What they found was not necessarily consistent with the evolutionary psychology explanation of what females are looking for in a male partner. When female participants made spontaneous decisions regarding the male in the dating profile they had been shown, it was only the physical attractiveness of the male which affected their judgements. It was only when the female participants made deliberate (more considered) evaluations of the male in the dating profile, that male stated ambition became important to the female evaluations. However, male attractiveness still remained important even when they made these more considered, deliberate decisions. Overall then this seems to suggest that maybe ambitious males are not always as desirable as previously suggested by evolutionary psychology.
What do Males Choose?
As mentioned above, it is consistently suggested that males seek physical attractiveness in a potential female partner. In an online dating environment, one measure of what males might be looking for in a potential partner is the number of messages they send. Data reported by OK Cupid suggest that on their dating website at least, there appears to be a very weak connection between physical attractiveness ratings of females and the number of messages they receive. What this suggests is that males are not just seeking females who are physically attractive, or at least they are not always seeking females who might be considered classically attractive, but are seeking less physically attractive females also . In some cases females whose measured attractiveness was rated as below average received as many messages as those whose measured attractiveness was rated as above average.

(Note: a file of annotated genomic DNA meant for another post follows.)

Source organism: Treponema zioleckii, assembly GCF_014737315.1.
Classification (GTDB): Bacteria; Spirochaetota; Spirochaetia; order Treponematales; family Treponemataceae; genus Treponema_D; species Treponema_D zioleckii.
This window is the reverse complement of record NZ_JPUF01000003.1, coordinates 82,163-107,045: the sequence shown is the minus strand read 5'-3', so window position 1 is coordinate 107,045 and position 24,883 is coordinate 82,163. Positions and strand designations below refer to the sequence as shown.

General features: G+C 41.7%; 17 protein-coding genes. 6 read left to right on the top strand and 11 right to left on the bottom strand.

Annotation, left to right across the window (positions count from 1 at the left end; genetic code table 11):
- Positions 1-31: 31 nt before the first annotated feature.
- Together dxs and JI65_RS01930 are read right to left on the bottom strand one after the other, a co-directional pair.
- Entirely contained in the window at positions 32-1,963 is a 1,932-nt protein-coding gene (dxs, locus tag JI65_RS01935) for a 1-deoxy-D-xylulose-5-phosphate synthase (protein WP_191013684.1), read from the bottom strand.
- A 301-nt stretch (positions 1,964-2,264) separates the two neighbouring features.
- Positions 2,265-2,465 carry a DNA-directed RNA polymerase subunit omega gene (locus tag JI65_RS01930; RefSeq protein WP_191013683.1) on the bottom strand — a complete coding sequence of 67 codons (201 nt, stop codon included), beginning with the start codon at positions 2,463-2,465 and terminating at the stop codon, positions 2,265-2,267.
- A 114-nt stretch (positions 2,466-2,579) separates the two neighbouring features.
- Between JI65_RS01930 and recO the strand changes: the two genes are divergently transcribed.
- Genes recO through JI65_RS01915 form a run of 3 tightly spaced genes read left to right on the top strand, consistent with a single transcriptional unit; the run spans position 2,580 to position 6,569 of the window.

So why is this the case? The suggestion is that this effect is down to male dating strategies. There are fewer attractive females than there are males pursuing such females, (too much competition) and therefore while males might seek to maximize their chances by pursuing females rated as attractive, they also actively pursue less attractive females in an attempt to at least secure a date.
The Good News
The evidence above suggests it is not always the case that males pursue physical attractiveness in a female partner or that females seek status in a male partner (resources and power). On the contrary, depending on the way in which they make their decisions females seek physical attractiveness in males, over and above ambition and resources, whereas males are not always seeking classically physically attractive females. The advice as always in constructing your dating profile is not to succumb to advertising yourself in a way in which you think others might like, but to be honest. The way in which you are evaluated, may not be how you think.
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Buss, D. M. (1989). Sex differences in human mate preferences: Evolutionary hypotheses tested in 37 cultures. Behavioral and Brain Sciences, 12, 1–49.
Rudder, C. (2011, January 10). The Mathematics of Beauty. OK Cupid. Retrieved from https://blog.okcupid.com/index.php/the-mathematics-of-beauty/
Sritharan, R., Heilpern, K., Wilbur, C. J., & Gawronski, B. (2010) I think I like you: Spontaneous and deliberate evaluations of potential romantic partners in an online dating context, European Journal of Social Psychology, 40, 1062-1077.